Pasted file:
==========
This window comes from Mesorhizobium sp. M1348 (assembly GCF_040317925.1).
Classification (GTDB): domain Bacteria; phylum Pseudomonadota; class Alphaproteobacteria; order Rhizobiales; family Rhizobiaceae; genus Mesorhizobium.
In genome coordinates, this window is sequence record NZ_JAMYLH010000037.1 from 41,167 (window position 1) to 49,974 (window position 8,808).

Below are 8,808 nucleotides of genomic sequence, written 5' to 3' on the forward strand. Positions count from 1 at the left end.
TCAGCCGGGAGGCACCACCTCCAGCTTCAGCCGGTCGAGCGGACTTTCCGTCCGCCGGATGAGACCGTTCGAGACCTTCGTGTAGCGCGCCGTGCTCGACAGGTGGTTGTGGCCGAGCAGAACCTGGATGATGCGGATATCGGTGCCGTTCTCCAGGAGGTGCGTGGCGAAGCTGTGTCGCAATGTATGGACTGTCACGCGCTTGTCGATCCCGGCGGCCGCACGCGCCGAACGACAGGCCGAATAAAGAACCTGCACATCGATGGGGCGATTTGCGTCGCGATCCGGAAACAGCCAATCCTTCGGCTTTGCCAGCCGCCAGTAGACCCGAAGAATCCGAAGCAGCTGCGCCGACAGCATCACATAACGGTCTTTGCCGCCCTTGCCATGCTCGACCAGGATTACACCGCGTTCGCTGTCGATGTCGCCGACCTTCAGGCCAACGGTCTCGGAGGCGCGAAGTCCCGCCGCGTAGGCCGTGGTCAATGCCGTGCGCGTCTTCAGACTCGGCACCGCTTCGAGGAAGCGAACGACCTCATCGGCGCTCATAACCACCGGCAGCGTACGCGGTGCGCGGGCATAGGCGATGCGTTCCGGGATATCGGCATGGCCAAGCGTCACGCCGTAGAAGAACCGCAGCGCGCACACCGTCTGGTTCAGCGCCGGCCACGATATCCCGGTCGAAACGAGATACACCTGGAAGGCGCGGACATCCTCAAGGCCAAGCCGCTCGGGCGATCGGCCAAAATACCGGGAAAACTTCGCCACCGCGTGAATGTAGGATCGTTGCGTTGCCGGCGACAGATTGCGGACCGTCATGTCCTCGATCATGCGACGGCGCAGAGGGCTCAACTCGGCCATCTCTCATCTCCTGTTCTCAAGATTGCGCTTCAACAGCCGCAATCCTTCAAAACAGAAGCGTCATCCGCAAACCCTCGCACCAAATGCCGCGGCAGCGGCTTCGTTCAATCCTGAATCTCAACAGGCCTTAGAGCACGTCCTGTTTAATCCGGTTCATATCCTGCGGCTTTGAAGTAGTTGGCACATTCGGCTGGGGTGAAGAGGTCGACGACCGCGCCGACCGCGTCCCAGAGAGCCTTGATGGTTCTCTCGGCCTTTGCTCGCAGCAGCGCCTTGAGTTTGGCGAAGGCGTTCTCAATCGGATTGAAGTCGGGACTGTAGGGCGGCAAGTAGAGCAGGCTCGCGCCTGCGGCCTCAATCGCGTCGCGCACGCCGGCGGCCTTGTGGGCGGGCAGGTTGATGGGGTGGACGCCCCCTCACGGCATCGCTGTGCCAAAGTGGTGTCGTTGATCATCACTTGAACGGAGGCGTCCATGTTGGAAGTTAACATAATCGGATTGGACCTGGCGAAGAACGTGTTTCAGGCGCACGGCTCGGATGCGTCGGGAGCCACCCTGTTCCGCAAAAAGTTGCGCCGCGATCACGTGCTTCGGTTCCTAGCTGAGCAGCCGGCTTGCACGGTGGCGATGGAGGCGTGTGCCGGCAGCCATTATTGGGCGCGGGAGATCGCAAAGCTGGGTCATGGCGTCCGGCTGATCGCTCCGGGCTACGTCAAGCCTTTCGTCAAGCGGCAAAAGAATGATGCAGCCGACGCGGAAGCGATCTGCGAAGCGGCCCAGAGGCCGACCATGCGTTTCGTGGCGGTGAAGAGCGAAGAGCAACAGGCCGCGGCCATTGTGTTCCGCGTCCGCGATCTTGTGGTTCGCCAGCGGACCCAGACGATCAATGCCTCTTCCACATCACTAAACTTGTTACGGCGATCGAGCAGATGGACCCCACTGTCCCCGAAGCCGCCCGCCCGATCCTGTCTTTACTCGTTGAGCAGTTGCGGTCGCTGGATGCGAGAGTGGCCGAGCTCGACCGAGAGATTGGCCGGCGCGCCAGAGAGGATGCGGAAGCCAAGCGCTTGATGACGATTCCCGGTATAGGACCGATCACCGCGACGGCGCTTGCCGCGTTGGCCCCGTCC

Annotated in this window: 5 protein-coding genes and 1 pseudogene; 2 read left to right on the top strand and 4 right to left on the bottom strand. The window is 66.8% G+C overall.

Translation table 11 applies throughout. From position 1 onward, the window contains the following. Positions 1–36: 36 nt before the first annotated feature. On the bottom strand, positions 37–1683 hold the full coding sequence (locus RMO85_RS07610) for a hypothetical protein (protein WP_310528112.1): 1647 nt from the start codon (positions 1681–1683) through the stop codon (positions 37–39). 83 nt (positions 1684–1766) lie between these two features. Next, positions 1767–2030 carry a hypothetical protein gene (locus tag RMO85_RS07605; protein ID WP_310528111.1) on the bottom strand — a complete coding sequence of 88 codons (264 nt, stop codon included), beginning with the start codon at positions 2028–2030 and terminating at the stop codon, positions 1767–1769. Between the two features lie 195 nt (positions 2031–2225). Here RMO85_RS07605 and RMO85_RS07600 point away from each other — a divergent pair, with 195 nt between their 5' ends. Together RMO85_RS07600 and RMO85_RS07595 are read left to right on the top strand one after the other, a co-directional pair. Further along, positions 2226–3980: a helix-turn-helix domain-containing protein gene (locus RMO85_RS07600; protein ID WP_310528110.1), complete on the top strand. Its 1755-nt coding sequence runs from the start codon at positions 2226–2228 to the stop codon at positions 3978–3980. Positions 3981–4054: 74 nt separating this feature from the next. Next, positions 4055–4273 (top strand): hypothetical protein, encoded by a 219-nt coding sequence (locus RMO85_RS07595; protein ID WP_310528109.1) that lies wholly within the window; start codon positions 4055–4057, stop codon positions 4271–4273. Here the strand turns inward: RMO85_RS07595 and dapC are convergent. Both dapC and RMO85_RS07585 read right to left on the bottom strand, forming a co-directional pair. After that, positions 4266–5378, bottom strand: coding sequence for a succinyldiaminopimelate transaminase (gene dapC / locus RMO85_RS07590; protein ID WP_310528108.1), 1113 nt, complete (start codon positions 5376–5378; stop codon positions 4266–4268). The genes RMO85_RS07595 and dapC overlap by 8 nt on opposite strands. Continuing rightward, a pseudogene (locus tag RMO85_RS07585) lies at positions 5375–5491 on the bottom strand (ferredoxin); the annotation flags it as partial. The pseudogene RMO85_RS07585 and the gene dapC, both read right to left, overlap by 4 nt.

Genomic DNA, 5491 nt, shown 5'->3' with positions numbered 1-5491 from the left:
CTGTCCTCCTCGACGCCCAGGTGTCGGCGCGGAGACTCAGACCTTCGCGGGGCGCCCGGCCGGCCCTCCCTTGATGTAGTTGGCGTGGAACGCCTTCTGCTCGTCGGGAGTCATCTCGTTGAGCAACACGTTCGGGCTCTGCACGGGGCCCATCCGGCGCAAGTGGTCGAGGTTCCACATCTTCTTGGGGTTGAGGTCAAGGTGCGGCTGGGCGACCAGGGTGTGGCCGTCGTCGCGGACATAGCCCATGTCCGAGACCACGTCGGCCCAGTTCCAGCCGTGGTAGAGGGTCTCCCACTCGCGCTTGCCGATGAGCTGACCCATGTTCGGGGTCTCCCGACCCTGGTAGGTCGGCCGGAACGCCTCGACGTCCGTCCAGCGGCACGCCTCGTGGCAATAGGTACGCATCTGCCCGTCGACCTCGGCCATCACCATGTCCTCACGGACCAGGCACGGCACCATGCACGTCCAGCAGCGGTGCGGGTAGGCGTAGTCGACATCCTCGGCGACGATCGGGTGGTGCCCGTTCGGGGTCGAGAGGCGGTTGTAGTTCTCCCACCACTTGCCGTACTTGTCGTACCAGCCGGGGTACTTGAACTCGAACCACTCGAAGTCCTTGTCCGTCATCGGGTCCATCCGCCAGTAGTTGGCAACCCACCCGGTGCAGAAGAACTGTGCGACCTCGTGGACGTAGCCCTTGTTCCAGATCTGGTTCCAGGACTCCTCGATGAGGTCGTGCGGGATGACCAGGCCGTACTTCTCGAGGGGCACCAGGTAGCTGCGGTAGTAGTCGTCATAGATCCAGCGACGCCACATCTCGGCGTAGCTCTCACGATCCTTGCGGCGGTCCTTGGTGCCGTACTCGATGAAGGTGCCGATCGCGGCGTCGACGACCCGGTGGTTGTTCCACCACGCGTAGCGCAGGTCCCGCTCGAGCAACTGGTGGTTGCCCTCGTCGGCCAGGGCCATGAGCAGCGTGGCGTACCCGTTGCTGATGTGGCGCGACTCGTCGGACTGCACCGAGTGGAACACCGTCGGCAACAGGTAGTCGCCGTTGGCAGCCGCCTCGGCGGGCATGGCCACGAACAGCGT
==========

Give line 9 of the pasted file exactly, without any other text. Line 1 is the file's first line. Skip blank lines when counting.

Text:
CTGTCCTCCTCGACGCCCAGGTGTCGGCGCGGAGACTCAGACCTTCGCGGGGCGCCCGGCCGGCCCTCCCTTGATGTAGTTGGCGTGGAACGCCTTCTGCTCGTCGGGAGTCATCTCGTTGAGCAACACGTTCGGGCTCTGCACGGGGCCCATCCGGCGCAAGTGGTCGAGGTTCCACATCTTCTTGGGGTTGAGGTCAAGGTGCGGCTGGGCGACCAGGGTGTGGCCGTCGTCGCGGACATAGCCCATGTCCGAGACCACGTCGGCCCAGTTCCAGCCGTGGTAGAGGGTCTCCCACTCGCGCTTGCCGATGAGCTGACCCATGTTCGGGGTCTCCCGACCCTGGTAGGTCGGCCGGAACGCCTCGACGTCCGTCCAGCGGCACGCCTCGTGGCAATAGGTACGCATCTGCCCGTCGACCTCGGCCATCACCATGTCCTCACGGACCAGGCACGGCACCATGCACGTCCAGCAGCGGTGCGGGTAGGCGTAGTCGACATCCTCGGCGACGATCGGGTGGTGCCCGTTCGGGGTCGAGAGGCGGTTGTAGTTCTCCCACCACTTGCCGTACTTGTCGTACCAGCCGGGGTACTTGAACTCGAACCACTCGAAGTCCTTGTCCGTCATCGGGTCCATCCGCCAGTAGTTGGCAACCCACCCGGTGCAGAAGAACTGTGCGACCTCGTGGACGTAGCCCTTGTTCCAGATCTGGTTCCAGGACTCCTCGATGAGGTCGTGCGGGATGACCAGGCCGTACTTCTCGAGGGGCACCAGGTAGCTGCGGTAGTAGTCGTCATAGATCCAGCGACGCCACATCTCGGCGTAGCTCTCACGATCCTTGCGGCGGTCCTTGGTGCCGTACTCGATGAAGGTGCCGATCGCGGCGTCGACGACCCGGTGGTTGTTCCACCACGCGTAGCGCAGGTCCCGCTCGAGCAACTGGTGGTTGCCCTCGTCGGCCAGGGCCATGAGCAGCGTGGCGTACCCGTTGCTGATGTGGCGCGACTCGTCGGACTGCACCGAGTGGAACACCGTCGGCAACAGGTAGTCGCCGTTGGCAGCCGCCTCGGCGGGCATGGCCACGAACAGCGT